Gamaredon Group Connection

Gamaredon Group is an alleged Russian threat group. It has been active since at least 2013, and has targeted individuals likely involved with the Ukrainian government. Gamaredon Group infects victims using malicious attachments, delivered via spear phishing techniques. The group’s implants are characterized by the employment of information stealing tools—among them being screenshot and document stealers delivered via a SFX, and made to achieve persistence through a scheduled task. Gamaredon Group primarily makes use of Russian hosting providers in order to distribute its malware.

Our investigation into EvilGnome yielded several similarities between the threat actors behind EvilGnome and Gamaredon Group:

Hosting Similarities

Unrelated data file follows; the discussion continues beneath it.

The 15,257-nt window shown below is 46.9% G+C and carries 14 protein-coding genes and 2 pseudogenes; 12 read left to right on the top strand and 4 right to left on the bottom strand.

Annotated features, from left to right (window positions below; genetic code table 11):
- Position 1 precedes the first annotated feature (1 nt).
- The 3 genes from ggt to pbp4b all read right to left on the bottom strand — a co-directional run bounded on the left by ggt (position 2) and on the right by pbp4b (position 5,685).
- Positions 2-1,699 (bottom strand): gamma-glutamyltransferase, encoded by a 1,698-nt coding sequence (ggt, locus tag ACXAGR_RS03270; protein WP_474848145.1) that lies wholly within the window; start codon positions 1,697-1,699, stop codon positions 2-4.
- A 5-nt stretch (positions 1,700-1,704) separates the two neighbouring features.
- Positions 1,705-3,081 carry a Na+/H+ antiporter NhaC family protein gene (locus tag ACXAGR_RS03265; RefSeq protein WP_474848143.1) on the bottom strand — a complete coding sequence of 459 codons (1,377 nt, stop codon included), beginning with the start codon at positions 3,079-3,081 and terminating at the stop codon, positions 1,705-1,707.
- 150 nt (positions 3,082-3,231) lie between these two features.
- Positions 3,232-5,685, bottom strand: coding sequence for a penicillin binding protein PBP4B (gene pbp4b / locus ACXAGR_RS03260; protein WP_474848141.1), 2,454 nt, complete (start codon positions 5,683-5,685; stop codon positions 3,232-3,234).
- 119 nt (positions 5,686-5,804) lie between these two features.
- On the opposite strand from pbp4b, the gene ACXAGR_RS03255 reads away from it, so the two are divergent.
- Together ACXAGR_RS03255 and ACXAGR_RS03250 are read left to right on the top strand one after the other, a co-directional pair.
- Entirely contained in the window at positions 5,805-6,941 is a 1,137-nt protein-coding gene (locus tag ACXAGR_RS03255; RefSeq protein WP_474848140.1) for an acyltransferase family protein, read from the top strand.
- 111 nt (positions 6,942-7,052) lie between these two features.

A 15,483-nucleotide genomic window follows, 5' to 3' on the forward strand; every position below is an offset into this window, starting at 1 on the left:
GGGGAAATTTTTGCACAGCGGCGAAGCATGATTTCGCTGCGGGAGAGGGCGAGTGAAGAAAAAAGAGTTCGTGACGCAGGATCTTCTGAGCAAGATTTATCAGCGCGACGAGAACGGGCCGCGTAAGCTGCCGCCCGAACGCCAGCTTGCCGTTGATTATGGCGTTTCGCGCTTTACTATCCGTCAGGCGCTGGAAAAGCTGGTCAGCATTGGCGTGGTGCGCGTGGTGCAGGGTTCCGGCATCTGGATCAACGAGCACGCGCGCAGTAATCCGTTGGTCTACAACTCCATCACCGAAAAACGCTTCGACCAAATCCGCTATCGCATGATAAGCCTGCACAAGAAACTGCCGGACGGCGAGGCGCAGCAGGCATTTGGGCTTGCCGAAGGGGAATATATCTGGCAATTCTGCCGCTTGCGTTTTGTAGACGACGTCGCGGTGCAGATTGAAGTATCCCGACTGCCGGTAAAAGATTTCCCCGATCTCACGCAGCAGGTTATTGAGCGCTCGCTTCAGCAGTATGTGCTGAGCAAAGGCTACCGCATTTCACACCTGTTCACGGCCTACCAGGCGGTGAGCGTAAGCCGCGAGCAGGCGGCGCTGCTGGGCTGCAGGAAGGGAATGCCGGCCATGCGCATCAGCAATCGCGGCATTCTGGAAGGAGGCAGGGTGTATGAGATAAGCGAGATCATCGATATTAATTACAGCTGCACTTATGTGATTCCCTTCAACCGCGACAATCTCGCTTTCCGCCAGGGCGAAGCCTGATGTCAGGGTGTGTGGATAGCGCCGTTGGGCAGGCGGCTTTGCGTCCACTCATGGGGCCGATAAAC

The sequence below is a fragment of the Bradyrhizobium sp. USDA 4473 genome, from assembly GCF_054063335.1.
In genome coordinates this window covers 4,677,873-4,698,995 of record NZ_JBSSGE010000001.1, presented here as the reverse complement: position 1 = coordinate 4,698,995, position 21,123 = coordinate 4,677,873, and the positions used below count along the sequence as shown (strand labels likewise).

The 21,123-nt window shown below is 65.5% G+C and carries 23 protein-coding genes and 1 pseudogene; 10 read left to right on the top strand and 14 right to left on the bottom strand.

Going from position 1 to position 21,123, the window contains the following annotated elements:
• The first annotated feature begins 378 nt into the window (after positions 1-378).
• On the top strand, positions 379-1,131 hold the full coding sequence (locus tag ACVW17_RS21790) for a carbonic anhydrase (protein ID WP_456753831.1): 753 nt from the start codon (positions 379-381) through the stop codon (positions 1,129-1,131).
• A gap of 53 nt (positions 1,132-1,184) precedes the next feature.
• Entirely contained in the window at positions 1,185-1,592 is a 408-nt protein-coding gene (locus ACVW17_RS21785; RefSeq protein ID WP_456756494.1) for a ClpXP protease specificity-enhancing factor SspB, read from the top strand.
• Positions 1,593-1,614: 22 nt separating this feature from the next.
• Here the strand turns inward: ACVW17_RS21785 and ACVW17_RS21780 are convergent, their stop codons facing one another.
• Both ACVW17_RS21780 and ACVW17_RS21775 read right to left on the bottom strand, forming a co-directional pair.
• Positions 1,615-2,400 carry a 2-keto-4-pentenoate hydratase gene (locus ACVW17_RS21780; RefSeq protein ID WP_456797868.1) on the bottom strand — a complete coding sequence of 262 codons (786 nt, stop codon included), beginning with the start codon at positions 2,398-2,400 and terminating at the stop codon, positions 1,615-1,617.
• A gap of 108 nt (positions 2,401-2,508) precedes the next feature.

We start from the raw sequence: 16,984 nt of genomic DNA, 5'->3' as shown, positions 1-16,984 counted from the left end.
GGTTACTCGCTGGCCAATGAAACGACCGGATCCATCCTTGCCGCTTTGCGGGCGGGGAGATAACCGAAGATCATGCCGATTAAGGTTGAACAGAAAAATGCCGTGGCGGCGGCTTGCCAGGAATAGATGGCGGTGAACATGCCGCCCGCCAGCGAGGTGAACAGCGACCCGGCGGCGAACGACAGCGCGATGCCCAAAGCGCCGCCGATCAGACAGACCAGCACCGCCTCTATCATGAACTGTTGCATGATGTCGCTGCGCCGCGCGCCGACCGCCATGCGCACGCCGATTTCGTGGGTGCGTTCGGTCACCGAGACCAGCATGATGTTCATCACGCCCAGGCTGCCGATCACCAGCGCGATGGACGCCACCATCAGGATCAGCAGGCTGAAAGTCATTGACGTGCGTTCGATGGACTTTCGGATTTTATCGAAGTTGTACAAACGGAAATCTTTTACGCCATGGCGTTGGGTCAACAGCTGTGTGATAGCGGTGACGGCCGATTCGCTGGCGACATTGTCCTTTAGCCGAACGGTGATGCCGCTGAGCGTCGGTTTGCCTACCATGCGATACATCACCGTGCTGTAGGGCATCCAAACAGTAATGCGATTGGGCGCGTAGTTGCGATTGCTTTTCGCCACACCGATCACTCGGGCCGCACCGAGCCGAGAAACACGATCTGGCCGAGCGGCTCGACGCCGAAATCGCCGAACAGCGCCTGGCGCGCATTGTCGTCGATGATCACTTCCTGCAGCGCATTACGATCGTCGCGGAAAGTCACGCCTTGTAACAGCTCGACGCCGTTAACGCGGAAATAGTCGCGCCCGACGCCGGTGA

The operators of EvilGnome use a hosting provider that has been used by Gamaredon Group for years, and continues to be used by the group.

More specifically, EvilGnome’s C2 IP address (195.62.52.101) was resolved two months ago by the domains gamework.ddns.net and workan.ddns.net, associated with the Gamaredon Group:

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Figure 2: RiskIQ EvilGnome C2 IP query

We used RiskIQ to map the history of the gamework.ddns.net domain:

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Figure 3: gamework.ddns.net DNS timeline

The finding shows that EvilGnome operates on an IP address that was controlled by the Gamaredon group two months ago.

Infrastructure Similarities

While investigating the EvilGnome C2, we observed that it served SSH over port 3436.

We then checked for the 3436 port over three currently operating Gamaredon Group C2 servers, and found one server with this port open, serving SSH: